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How to secure commitments from clients?

· Career

I was recently having difficulties trying to secure commitments with some potential clients so I asked my mentor and partner, David Lock.

He mentioned that one of the reasons could be that my product offering to that specific client is not clear. I wasn't able to clearly define the product offering because I haven't listen hard enough.

The clients have dropped "cookie crumbs" or hints along the way. He mentioned that it is key to listen to use the information to clarify.

It is also key to allow the client to have something small to test. It is very hard for the client to digest a chunk of the big picture framework. As such, it is key to offer something small and specific. This helps the client to have lower risks in agreeing to start a project.

For someone to spend time with you suggests this person has a personal liking for you. Yet the common key concern for a consultant, a lawyer or anyone providing professional services is  

Am I losing time which I can meet another prospective client or I can fulfill some other projects?

He suggests that one of the best conversation starter to address this concern is to look at the end of the client and say the following:

"Dear _____, as much as I enjoy using my time to help you, I really need to eat and to take care of my family."

When anyone that provides professional services learn to say this, that person has to say it with the reflection that thoughts on that concerns:

I have bills to pay and it's coming to the end of the month. I am looking at my bank account and it's depleting. I am looking at my invoices and no funds are coming in. I look at my 80 plus years old granny and wonder whether I can bring her for her regular medical checkup. I look at my 60 plus years old day and wonder when was the last time I can bless him with a dinner or actually spend time having a good conversation with him.

My mentor continued to mention the following up conversation:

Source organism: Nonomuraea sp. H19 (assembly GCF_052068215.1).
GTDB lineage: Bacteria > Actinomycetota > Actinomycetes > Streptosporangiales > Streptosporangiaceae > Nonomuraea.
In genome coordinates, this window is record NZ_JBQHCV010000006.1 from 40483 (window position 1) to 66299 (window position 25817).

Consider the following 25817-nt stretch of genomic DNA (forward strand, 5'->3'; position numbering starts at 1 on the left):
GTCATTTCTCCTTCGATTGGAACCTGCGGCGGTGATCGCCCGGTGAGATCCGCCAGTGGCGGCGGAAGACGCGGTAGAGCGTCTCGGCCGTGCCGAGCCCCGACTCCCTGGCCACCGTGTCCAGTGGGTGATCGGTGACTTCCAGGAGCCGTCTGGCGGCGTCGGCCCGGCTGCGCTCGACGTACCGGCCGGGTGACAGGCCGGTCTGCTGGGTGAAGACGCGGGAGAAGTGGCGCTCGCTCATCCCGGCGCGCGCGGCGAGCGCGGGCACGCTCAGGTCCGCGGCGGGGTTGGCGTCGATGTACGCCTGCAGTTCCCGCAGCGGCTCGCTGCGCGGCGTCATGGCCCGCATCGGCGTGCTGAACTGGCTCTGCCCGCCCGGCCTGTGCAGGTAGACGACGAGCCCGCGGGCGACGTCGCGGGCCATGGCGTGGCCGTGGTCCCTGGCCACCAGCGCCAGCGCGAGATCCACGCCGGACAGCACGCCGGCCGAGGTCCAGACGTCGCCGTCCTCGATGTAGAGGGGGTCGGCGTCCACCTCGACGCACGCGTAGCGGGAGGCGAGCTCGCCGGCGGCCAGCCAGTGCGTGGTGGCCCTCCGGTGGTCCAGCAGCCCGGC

"Perhaps we can start a simple project for 1 full week at $X,000."

There are 2 types of project that a consultant can do.

The first type of project is Cat A project or templatized project. This proposal clearly outlines the defined parameters, defined scope and defined deliverables in a templatized format.

The second type of project is Cat B project or iterative project. This proposal defines a fixed amount of time spent with clearly defined activities without a clearly defined deliverable.

For any new client, the recommended advice is always to start with Cat A project. Firstly I would be able to finish the project as efficiently as I possibly can. This is because I know the mechanics of fulfilling the project and I have practised fulfilling such projects over time. Secondly, I would be able to determine the gap between the client's expectation and the actual outcome of completing this project.

Should a new client wants Cat B project then I should always go back to communicating to that client why it makes sense to do Cat A project. If the new client insists on doing a Cat B project, then I should educate that client and communicate the possible risks of not reaching an expected outcome.

The other concern about helping the client to keep doing Cat A project at a low market rate is :

" Will I ever get stuck at this rate with the client forever?"

This is one of the biggest concerns for anyone providing professional services be it lawyers, consultants or advisors. A low rate will definitely get some work but it has the potential to hinder any consultants from making income progress. In addition, it is also important for consultants to assess the impact of this work for this client. Is this client a fast rising company? Or is this client going to move into another big company ? Or is this client influential to refer more work to the consultant?

Discerning an opportunity is more often an art than a science.

As such to address a low possible rate, my mentor suggested trying to do 3 rounds of engagement with the client and evaluating the possibilities of having future engagements. This is one conversation tip:

Dear ____, I have been helping you at this rate. Kindly, please allow me to adjust this rate so I can make ends meet.

After having this conversation with my mentor and partner, I realized that some of my concerns can be addressed. I feel at ease and am very thankful for his last tip. The way to end this conversation with that potential client is to look at his or her eyes and say:

"Please help me."

Thereafter let the silence do the work. It always pay to eat the humble pie and yet be shrewd to discern the attractiveness of working for a specific client.

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